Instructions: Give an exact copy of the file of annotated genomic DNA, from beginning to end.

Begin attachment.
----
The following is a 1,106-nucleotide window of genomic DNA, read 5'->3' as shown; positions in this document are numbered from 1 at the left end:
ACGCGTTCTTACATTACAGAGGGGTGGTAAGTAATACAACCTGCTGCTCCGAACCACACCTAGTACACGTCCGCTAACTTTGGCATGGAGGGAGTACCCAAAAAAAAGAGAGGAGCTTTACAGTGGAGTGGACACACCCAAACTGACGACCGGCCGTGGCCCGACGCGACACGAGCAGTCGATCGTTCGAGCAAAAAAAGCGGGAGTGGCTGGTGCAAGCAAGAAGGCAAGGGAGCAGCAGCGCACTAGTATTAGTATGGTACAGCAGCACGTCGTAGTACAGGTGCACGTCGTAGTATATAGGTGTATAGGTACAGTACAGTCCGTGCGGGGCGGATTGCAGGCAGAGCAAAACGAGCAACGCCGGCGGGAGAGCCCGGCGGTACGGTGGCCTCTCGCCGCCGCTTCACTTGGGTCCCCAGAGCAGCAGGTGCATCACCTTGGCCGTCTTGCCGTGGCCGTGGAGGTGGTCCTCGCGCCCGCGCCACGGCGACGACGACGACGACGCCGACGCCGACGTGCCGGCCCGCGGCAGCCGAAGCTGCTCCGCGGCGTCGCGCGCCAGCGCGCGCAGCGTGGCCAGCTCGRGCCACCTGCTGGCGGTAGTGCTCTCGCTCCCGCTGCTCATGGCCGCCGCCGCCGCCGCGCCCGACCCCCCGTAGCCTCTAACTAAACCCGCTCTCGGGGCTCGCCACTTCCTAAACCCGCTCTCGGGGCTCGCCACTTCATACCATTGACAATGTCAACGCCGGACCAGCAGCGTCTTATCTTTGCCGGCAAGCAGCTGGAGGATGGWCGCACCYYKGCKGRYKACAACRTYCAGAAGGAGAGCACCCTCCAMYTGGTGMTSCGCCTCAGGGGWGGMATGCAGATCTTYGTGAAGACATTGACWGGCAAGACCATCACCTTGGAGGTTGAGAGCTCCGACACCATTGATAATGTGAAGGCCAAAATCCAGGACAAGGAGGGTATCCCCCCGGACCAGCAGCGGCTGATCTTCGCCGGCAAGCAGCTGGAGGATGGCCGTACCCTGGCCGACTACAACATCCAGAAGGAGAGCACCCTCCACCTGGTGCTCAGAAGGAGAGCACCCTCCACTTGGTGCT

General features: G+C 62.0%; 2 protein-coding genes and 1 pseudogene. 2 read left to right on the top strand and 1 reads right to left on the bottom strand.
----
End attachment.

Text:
The following is a 1,106-nucleotide window of genomic DNA, read 5'->3' as shown; positions in this document are numbered from 1 at the left end:
ACGCGTTCTTACATTACAGAGGGGTGGTAAGTAATACAACCTGCTGCTCCGAACCACACCTAGTACACGTCCGCTAACTTTGGCATGGAGGGAGTACCCAAAAAAAAGAGAGGAGCTTTACAGTGGAGTGGACACACCCAAACTGACGACCGGCCGTGGCCCGACGCGACACGAGCAGTCGATCGTTCGAGCAAAAAAAGCGGGAGTGGCTGGTGCAAGCAAGAAGGCAAGGGAGCAGCAGCGCACTAGTATTAGTATGGTACAGCAGCACGTCGTAGTACAGGTGCACGTCGTAGTATATAGGTGTATAGGTACAGTACAGTCCGTGCGGGGCGGATTGCAGGCAGAGCAAAACGAGCAACGCCGGCGGGAGAGCCCGGCGGTACGGTGGCCTCTCGCCGCCGCTTCACTTGGGTCCCCAGAGCAGCAGGTGCATCACCTTGGCCGTCTTGCCGTGGCCGTGGAGGTGGTCCTCGCGCCCGCGCCACGGCGACGACGACGACGACGCCGACGCCGACGTGCCGGCCCGCGGCAGCCGAAGCTGCTCCGCGGCGTCGCGCGCCAGCGCGCGCAGCGTGGCCAGCTCGRGCCACCTGCTGGCGGTAGTGCTCTCGCTCCCGCTGCTCATGGCCGCCGCCGCCGCCGCGCCCGACCCCCCGTAGCCTCTAACTAAACCCGCTCTCGGGGCTCGCCACTTCCTAAACCCGCTCTCGGGGCTCGCCACTTCATACCATTGACAATGTCAACGCCGGACCAGCAGCGTCTTATCTTTGCCGGCAAGCAGCTGGAGGATGGWCGCACCYYKGCKGRYKACAACRTYCAGAAGGAGAGCACCCTCCAMYTGGTGMTSCGCCTCAGGGGWGGMATGCAGATCTTYGTGAAGACATTGACWGGCAAGACCATCACCTTGGAGGTTGAGAGCTCCGACACCATTGATAATGTGAAGGCCAAAATCCAGGACAAGGAGGGTATCCCCCCGGACCAGCAGCGGCTGATCTTCGCCGGCAAGCAGCTGGAGGATGGCCGTACCCTGGCCGACTACAACATCCAGAAGGAGAGCACCCTCCACCTGGTGCTCAGAAGGAGAGCACCCTCCACTTGGTGCT

General features: G+C 62.0%; 2 protein-coding genes and 1 pseudogene. 2 read left to right on the top strand and 1 reads right to left on the bottom strand.